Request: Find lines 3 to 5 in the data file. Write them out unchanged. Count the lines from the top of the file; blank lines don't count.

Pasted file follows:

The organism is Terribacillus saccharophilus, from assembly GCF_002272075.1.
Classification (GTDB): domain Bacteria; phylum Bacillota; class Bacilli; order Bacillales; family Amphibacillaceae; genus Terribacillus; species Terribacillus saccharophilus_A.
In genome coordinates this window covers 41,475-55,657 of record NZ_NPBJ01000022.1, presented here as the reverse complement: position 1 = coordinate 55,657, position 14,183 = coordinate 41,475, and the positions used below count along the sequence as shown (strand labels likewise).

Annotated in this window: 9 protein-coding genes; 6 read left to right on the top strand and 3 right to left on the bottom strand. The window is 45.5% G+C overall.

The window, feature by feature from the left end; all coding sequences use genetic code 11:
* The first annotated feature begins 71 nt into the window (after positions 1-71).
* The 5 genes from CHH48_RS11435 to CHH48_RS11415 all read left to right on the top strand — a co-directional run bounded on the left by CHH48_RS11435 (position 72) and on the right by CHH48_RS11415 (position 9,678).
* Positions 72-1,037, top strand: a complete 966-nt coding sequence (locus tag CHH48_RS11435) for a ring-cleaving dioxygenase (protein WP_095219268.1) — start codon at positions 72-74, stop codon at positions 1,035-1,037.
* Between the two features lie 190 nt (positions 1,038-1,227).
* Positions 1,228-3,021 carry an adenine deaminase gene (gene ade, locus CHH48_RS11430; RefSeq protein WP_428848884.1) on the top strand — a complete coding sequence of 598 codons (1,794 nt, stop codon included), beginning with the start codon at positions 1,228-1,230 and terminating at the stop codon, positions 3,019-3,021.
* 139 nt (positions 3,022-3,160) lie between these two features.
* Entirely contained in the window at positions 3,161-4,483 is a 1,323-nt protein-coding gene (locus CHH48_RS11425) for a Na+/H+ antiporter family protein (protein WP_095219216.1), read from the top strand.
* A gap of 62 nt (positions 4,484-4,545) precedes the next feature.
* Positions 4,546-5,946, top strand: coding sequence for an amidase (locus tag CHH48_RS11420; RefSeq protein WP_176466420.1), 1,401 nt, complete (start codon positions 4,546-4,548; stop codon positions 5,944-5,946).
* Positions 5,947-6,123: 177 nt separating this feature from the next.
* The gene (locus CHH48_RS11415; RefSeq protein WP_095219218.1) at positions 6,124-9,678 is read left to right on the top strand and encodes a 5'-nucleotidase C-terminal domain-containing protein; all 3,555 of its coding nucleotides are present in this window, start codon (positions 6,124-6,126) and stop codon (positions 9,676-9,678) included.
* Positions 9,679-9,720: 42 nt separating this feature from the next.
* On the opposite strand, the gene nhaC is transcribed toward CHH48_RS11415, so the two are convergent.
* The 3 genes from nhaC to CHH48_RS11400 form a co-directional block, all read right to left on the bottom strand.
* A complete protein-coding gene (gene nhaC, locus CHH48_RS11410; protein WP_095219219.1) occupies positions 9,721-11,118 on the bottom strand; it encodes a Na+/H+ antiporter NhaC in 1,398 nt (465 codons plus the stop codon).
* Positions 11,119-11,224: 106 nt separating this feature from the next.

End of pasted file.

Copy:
In genome coordinates this window covers 41,475-55,657 of record NZ_NPBJ01000022.1, presented here as the reverse complement: position 1 = coordinate 55,657, position 14,183 = coordinate 41,475, and the positions used below count along the sequence as shown (strand labels likewise).

Annotated in this window: 9 protein-coding genes; 6 read left to right on the top strand and 3 right to left on the bottom strand. The window is 45.5% G+C overall.

The window, feature by feature from the left end; all coding sequences use genetic code 11: